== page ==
Why Portugal’s seafood hints at its Arabian influence
There might be pork in this stew of shellfish and corn, but its origins remain distinctly Islamic
Portugal may have been one of Europe’s pioneering forces during the great Age of Discovery, yet in the centuries preceding that expansionist period, Portugal was itself conquered by successive invaders. In Portugal the Cookbook, chef and author Leandro Carreira traces his country’s delicious foodways from antiquity onwards, examining how the Pheoncians, Greeks and Romans all influenced cooking traditions.
One of the most consequential groups of conquerers were the Moors, Arab nomad tribesmen and Berber soldiers hailing from North Africa, who arrived in the first century AD, bringing with them a new veneration for cookery. “To these new rulers, cuisine was an art, and food a gift from God that should be consumed in moderation and shared with those in need,” explains the author. “Food was a component of hospitality and socialisation. The invaders introduced new concepts of refinement and indulgence, both in costume and cuisine.”
Some of these live on today in contemporary cookery, such as in the popular Algarve dish, Xerém de Conquilhas, or Corn Porridge with Wedge Shell Clams.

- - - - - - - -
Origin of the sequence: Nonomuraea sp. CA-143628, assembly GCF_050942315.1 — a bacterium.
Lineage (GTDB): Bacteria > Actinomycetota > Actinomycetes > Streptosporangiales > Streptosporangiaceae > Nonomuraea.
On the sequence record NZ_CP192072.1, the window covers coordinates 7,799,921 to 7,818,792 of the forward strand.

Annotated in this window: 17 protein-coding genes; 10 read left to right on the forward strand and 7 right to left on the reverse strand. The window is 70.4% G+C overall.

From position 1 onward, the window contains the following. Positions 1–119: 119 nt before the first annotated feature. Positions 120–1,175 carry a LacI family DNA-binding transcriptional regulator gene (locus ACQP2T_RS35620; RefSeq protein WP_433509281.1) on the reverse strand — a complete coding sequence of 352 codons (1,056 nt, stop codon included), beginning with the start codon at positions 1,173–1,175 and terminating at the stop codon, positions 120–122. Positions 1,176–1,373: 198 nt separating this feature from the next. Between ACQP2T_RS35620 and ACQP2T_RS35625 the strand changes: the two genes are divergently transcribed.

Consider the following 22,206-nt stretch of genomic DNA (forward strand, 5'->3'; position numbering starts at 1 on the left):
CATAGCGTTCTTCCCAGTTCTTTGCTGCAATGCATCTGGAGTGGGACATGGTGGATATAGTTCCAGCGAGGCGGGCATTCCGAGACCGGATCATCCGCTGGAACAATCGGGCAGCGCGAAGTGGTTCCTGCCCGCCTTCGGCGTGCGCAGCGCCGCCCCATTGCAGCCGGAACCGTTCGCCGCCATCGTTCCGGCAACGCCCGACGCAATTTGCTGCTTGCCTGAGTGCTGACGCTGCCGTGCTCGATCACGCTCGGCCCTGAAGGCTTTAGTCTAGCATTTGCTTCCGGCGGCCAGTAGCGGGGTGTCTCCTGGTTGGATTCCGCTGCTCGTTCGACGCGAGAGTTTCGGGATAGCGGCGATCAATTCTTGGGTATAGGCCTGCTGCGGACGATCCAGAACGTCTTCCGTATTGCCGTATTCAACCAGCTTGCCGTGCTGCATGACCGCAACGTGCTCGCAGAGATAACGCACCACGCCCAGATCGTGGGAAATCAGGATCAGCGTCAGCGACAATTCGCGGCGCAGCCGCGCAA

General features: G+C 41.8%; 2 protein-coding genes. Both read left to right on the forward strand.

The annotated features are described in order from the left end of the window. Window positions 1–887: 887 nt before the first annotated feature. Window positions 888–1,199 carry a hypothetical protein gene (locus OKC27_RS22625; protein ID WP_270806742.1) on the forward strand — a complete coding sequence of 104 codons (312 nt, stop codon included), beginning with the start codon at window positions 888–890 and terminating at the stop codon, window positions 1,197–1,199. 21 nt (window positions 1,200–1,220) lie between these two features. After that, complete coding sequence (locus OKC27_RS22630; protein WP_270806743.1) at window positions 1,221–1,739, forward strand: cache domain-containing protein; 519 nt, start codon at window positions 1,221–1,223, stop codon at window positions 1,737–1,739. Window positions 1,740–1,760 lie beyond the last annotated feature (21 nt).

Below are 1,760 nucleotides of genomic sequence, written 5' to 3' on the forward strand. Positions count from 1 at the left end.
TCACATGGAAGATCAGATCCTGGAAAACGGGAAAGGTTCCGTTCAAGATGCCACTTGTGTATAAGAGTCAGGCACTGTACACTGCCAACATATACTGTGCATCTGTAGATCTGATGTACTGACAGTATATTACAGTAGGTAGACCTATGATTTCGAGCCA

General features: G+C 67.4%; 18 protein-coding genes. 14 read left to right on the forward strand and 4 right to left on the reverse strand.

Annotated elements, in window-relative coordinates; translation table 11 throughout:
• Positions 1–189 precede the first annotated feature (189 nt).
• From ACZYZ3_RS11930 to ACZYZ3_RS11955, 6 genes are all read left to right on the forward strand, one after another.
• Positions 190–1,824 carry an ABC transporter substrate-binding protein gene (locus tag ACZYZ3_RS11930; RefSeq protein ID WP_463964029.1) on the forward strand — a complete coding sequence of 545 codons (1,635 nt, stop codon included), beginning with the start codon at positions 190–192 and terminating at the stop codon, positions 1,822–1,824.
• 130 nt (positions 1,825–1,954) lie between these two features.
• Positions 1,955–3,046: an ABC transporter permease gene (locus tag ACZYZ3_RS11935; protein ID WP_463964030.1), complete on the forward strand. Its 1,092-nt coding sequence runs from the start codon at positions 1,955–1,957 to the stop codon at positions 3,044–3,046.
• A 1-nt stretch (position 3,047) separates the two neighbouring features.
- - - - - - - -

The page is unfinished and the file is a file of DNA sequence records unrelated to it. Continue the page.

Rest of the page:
“Xerém is the Arab name for this papas de milho (corn porridge) that is still cooked in many villages of the Algarve, especially during winter,” explains Carreira. “Similar to the Middle Eastern hares, a dish of boiled, cracked or coarsely-ground wheat, xerém calls for fine-ground corn instead of wheat. This is another recipe that perfectly represents the Islamic influence on the Algarve, a region once known as Garb Al-Andalus. Xerém is usually served with clams, but some recipes include cockles, prawns (shrimp), or even chouriço.”
The dish in this new book would hardly conform to Islamic dietary standards, as it includes chorizo, Serrano ham, and smoked bacon. Nevertheless, it is a delicious reminder of the many cultural influences that have shaped this region’s singular gastronomic culture. For the full recipe, which requires 20 minutes preparation, 12 hours soaking time for the shellfish and 45 minutes cooking, order a copy of Portugal the Cookbook here.